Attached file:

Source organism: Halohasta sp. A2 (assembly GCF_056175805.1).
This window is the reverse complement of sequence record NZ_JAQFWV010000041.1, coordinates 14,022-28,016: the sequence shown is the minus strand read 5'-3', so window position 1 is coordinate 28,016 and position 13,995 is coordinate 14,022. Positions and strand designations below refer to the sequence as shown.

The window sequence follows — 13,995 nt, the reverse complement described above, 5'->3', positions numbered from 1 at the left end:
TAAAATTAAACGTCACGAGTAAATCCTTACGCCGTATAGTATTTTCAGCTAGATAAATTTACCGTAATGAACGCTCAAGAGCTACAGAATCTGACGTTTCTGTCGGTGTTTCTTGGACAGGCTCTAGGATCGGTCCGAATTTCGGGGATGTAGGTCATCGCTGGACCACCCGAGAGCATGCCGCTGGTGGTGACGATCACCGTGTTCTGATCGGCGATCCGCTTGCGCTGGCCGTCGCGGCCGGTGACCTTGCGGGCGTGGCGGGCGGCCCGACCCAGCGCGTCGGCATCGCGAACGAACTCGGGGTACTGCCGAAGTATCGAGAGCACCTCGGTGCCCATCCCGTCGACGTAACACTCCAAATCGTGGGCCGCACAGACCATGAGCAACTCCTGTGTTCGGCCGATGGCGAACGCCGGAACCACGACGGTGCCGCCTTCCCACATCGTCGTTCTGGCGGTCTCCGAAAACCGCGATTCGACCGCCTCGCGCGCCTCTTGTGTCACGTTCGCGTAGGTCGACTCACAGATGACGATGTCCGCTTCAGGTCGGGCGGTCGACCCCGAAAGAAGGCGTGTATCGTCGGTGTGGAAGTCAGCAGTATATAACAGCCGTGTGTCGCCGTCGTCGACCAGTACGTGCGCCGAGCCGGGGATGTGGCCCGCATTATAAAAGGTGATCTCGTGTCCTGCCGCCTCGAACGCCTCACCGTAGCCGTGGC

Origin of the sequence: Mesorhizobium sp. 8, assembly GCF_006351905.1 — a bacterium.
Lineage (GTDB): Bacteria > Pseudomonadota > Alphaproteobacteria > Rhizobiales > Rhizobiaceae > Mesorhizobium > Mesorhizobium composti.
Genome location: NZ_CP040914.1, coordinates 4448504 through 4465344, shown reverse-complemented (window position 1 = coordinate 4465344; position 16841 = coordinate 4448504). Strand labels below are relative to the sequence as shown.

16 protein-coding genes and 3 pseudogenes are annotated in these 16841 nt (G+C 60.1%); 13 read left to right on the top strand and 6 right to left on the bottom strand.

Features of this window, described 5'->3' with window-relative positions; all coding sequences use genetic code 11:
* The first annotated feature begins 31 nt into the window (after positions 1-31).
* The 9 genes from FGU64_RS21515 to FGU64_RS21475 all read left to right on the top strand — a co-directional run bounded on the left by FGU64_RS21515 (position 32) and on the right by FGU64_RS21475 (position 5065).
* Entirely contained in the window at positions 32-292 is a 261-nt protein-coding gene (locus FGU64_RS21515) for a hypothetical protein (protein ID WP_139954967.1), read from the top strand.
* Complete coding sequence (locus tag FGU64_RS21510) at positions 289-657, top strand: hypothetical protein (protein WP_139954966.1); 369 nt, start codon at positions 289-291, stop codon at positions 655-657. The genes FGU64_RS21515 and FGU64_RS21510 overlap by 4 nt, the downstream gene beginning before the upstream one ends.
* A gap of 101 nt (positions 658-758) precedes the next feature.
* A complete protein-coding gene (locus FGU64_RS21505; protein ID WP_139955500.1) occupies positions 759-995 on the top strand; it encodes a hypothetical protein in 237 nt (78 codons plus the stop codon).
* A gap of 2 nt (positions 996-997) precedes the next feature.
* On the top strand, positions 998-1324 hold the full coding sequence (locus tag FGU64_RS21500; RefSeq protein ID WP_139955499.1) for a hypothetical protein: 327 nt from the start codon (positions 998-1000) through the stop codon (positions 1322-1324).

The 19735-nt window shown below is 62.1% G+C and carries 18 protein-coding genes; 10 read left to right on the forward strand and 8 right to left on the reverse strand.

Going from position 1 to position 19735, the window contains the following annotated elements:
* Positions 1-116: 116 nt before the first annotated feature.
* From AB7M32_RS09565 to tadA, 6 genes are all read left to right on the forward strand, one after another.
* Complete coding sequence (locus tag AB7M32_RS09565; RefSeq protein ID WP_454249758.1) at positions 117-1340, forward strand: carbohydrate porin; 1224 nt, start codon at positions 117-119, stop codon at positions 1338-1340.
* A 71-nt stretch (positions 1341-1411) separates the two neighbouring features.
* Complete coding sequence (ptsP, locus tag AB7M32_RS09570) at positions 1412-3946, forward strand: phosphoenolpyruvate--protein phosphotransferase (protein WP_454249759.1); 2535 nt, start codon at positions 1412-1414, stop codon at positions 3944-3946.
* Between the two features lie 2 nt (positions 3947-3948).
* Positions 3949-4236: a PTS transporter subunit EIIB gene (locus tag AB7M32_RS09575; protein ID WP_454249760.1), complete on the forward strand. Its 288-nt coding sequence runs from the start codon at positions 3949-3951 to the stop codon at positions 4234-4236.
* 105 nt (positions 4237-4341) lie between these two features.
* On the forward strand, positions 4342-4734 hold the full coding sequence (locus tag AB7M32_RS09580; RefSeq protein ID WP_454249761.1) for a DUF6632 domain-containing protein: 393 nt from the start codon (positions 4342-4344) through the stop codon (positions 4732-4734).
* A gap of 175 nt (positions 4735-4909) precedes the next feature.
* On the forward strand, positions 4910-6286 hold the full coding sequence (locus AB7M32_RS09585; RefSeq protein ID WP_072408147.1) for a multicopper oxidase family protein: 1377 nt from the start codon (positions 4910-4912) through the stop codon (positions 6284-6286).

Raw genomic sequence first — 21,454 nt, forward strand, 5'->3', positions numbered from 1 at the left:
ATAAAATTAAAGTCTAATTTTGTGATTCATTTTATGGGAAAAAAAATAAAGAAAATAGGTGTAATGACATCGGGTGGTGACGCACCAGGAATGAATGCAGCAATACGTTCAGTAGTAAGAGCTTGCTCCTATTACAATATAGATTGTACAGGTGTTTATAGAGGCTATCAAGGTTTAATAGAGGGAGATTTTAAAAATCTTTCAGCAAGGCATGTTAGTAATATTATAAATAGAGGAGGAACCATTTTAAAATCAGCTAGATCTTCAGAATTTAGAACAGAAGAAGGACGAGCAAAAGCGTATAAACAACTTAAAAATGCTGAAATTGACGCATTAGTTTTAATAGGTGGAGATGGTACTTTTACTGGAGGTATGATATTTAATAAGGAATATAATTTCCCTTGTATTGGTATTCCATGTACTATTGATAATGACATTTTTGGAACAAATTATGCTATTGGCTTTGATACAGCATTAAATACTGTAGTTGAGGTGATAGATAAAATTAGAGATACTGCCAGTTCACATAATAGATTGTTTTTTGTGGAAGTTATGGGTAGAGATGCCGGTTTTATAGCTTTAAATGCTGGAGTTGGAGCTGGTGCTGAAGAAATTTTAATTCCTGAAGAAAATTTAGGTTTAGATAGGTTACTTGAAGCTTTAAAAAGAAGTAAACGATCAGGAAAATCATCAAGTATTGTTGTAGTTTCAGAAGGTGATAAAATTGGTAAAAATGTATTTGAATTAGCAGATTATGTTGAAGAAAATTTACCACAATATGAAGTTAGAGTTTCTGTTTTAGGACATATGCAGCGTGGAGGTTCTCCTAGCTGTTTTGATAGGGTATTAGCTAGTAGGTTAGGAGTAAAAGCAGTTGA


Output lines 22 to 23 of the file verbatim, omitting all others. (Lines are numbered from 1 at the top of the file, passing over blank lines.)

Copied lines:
* Complete coding sequence (locus tag AB7M32_RS09565; RefSeq protein ID WP_454249758.1) at positions 117-1340, forward strand: carbohydrate porin; 1224 nt, start codon at positions 117-119, stop codon at positions 1338-1340.
* A 71-nt stretch (positions 1341-1411) separates the two neighbouring features.